Whether the addiction is drugs, alcohol, gambling or sex, the problem behaviour can become so focal that the person’s life and the lives of people close to them can be torn apart. As a Calgary psychologist, I help my clients in addictions counselling take steps to regain control over their lives by targetting the many factors which contribute to their issues. In this regard, I help my clients to identify and cope with high-risk situations, change dysfunctional thoughts and beliefs, learn and practice skills to address issues driving their addictions, and cultivate support to help them stay on track.
IDENTIFYING AND COPING WITH HIGH-RISK SITUATIONS
I help my clients identify high-risk situations which make it more likely they will engage in addictive behaviours. These include particular settings in which they find themselves, certain times of day, being in the company of particular people (such as people who engage in and/or encourage the addictive behaviour) or being alone, and negative emotional states. Next, I help my clients prepare and implement plans to cope with these high-risk situations by taking steps to decrease the likelihood of engaging in the addictive behaviours. Finally, I help my clients take steps to improve their lives so that they are more likely to be regularly engaging in constructive behaviours and less likely to find themselves in high-risk situations.
CHANGING DYSFUNCTIONAL THOUGHTS AND BELIEFS
Dysfunctional thinking contributes to addictions in two primary ways: (1) Negatively distorted thinking can cause and maintain negative emotional states which often lead a person to use addictive behaviours as coping mechanisms; (2) Enabling thoughts and beliefs often occur which give the person the ‘green light’ to engage in addictive behaviours. I work with my clients to help them address both types of thinking patterns. My clients learn skills to substitute balanced thinking for negatively distorted thinking so that they are able to manage their emotions without the need to resort to addictive behaviours as coping mechanisms. I also help my clients become aware of their enabling thoughts and prepare accurate substitute thoughts which make it less likely they will give the green light to engage in addictive behaviours.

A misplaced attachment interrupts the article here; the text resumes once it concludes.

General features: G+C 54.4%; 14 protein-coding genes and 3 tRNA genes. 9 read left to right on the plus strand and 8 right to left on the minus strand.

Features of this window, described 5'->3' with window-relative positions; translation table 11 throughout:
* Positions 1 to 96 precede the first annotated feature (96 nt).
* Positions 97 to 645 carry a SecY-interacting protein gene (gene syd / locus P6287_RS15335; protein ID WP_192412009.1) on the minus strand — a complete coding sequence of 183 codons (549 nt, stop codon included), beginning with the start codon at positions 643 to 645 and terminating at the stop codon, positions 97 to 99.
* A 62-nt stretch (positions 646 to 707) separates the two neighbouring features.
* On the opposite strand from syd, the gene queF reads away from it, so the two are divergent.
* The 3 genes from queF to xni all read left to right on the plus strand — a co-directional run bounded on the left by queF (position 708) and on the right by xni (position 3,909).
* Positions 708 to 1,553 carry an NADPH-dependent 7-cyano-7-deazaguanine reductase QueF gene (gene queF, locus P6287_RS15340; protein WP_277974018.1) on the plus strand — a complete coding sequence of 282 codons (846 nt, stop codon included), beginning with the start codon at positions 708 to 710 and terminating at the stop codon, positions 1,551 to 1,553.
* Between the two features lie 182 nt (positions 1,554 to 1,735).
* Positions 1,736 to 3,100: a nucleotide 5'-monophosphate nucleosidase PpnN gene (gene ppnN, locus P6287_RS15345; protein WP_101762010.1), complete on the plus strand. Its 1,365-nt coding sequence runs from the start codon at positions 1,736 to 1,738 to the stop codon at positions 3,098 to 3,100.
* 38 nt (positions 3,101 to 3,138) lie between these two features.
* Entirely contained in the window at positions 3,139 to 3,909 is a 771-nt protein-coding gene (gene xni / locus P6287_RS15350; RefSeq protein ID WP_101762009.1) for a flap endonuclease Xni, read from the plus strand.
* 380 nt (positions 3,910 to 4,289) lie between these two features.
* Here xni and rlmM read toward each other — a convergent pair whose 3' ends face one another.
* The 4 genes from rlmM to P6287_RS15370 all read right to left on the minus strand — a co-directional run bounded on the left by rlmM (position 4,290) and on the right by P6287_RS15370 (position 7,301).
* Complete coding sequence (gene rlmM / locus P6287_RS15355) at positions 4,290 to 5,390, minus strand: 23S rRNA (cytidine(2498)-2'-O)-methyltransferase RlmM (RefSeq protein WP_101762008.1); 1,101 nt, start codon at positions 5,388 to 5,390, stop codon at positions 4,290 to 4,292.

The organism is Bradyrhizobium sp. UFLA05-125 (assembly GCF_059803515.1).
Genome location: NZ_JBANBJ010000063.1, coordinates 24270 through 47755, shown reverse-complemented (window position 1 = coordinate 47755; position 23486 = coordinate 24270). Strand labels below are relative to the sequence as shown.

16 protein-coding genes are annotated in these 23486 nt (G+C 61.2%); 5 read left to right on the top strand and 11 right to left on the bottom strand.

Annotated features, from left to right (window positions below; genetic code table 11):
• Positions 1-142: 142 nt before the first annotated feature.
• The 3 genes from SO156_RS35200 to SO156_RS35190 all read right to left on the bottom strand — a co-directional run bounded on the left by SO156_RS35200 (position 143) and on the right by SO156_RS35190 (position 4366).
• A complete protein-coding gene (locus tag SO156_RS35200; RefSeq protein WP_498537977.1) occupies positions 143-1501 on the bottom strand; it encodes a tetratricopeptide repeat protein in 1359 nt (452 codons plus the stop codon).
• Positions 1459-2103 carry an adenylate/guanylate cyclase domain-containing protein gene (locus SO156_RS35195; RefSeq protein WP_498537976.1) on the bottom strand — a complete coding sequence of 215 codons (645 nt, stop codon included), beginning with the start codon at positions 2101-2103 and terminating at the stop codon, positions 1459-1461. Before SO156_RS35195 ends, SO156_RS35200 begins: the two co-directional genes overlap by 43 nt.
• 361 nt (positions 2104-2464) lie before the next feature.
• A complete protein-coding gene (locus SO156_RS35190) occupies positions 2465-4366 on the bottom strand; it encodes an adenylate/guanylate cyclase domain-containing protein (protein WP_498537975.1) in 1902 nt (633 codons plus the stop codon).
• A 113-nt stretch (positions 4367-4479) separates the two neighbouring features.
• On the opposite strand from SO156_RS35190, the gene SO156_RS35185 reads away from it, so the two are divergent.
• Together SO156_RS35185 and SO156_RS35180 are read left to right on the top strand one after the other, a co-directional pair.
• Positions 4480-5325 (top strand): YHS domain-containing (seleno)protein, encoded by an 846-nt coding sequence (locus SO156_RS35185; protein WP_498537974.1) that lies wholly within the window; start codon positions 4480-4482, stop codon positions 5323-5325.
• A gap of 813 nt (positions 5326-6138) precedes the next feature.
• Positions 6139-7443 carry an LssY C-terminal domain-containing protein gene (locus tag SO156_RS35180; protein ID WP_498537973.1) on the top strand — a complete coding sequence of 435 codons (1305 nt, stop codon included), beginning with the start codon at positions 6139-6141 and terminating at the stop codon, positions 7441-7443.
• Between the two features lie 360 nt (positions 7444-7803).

LEARNING AND PRACTICING SKILLS TO ADDRESS ISSUES DRIVING THE ADDICTION
For long-term success in overcoming addictions, I help my clients learn and apply skills to address the psychological and emotional issues which are at the root of their addictions. Gaining confidence in using these skills to cope effectively with their issues reduces my clients’ tendency to resort to addictive behaviours as coping mechanisms. Skills in problem-solving, assertiveness, setting boundaries, communication, relationships, self-care and relaxation are just some of those which help my clients effectively address their issues so that their need to engage in addictive behaviours is lessened.
CULTIVATING SUPPORT TO STAY ON TRACK
I help my clients in addiction counseling to cultivate support outside of sessions to stay on track. This entails building relationships with supportive people and spending less time with unsupportive people including those who make it more likely that they will engage in addictive behaviours. Many clients find it helpful to attend support groups on a regular or semi-regular basis so I often facilitate their involvement with such groups. I also help my clients connect with treatment facilities, physicians and other resources that can be helpful or necessary in making progress.
Learn more about overcoming addictions on my blog:
- But I don’t want to give that up! How to make it easier to form a new habit
- Struggling in making progress toward a goal? Start by forming keystone habits
- Habits: How to form good ones and break bad ones
- High-risk situations: To approach or avoid—that is the question
- The circle model: A framework for understanding and addressing problematic behaviour patterns
- The first step in reducing problematic behaviours: Avoid high-risk situations which you can avoid
- Change your thinking to manage your emotions and your behaviours
- Two motivators to change behaviour: Hope for the good and fear of the bad
- Viewing addictions as habits: An improvement over viewing them as diseases
- Viewing addictions as diseases: The pros and cons